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    #1

    Grammar

    Dear teachers,
    I have two questions to ask.

    No.1

    Could you please explain what's the difference between 'to have sb. do sth.' and 'to have sb. doing sth.'?

    No.2
    The following is an error correction exercise:
    That desire fuels your dreams and the special goal keeps you focusing.
    The key is to change 'focusing' to 'focused'. Why 'focused'? If 'focusing' is followed by 'on sth.' then the original sentence is correct. Is that right?

    I am looking forward to hearing from you.

    Thank you in advance.

    Have a nice weekend.

    Jiang

  1. RonBee's Avatar
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    • Join Date: Feb 2003
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    #2

    Re: Grammar

    Quote Originally Posted by jiang
    Dear teachers,
    I have two questions to ask.

    No.1

    Could you please explain what's the difference between 'to have sb. do sth.' and 'to have sb. doing sth.'?
    I would say it is a difference in perspective. To have somebody do something is to get them to do that thing. Example:
    • Woman: Could somebody help me carry these things to my car.
      Man: I'll have somebody help you with that.


    On the other hand, if I have somebody doing something he is doing it right now. Example:
    • Woman: What is Jim doing?
      Man: I have him cleaning out the garage.


    Quote Originally Posted by jiang
    No.2
    The following is an error correction exercise:
    That desire fuels your dreams and the special goal keeps you focusing.
    The key is to change 'focusing' to 'focused'. Why 'focused'? If 'focusing' is followed by 'on sth.' then the original sentence is correct. Is that right?




    To be focused is to keep your goal in mind and not allow your attention to stray from your objective.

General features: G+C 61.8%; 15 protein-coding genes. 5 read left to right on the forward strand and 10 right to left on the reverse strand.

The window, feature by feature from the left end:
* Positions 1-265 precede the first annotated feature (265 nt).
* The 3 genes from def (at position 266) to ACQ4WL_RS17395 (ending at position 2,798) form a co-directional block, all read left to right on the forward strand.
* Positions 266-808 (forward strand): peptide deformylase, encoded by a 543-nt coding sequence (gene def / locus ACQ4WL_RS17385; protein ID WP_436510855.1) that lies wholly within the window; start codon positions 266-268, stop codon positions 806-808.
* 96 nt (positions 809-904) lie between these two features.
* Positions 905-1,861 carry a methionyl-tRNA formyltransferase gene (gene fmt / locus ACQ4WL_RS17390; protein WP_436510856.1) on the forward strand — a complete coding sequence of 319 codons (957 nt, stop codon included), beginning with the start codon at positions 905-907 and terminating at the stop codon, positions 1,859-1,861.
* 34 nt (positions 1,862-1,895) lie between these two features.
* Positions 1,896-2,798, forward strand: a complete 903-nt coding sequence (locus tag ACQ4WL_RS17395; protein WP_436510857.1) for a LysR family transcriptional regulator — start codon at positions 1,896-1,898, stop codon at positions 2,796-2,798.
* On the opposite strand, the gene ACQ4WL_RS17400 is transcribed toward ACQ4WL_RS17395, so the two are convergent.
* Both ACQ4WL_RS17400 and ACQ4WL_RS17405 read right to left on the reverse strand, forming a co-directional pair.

Having a goal keeps you focused, but it doesn't keep you focusing. If anything keeps you focusing it would be your attention span or your ability to concentrate.

    I am afraid I haven't been much help with that one.

    :(

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    #3

    Re: Grammar

    :D
    I understand No.1 perfectly. I am trying to explain No.2:
    to have sth. focused or sb. focuses on sth.

    Is that right?

    Jiang

    Quote Originally Posted by RonBee
    Quote Originally Posted by jiang
    Dear teachers,
    I have two questions to ask.

    No.1

    Could you please explain what's the difference between 'to have sb. do sth.' and 'to have sb. doing sth.'?
    I would say it is a difference in perspective. To have somebody do something is to get them to do that thing. Example:
    • Woman: Could somebody help me carry these things to my car.
      Man: I'll have somebody help you with that.


    On the other hand, if I have somebody doing something he is doing it right now. Example:
    • Woman: What is Jim doing?
      Man: I have him cleaning out the garage.


    Quote Originally Posted by jiang
    No.2
    The following is an error correction exercise:
    That desire fuels your dreams and the special goal keeps you focusing.
    The key is to change 'focusing' to 'focused'. Why 'focused'? If 'focusing' is followed by 'on sth.' then the original sentence is correct. Is that right?




    To be focused is to keep your goal in mind and not allow your attention to stray from your objective.

    Having a goal keeps you focused, but it doesn't keep you focusing. If anything keeps you focusing it would be your attention span or your ability to concentrate.

    I am afraid I haven't been much help with that one.

    :(

  2. Casiopea's Avatar

    • Join Date: Sep 2003
    • Posts: 12,970
    #4

    Re: Grammar

    No.2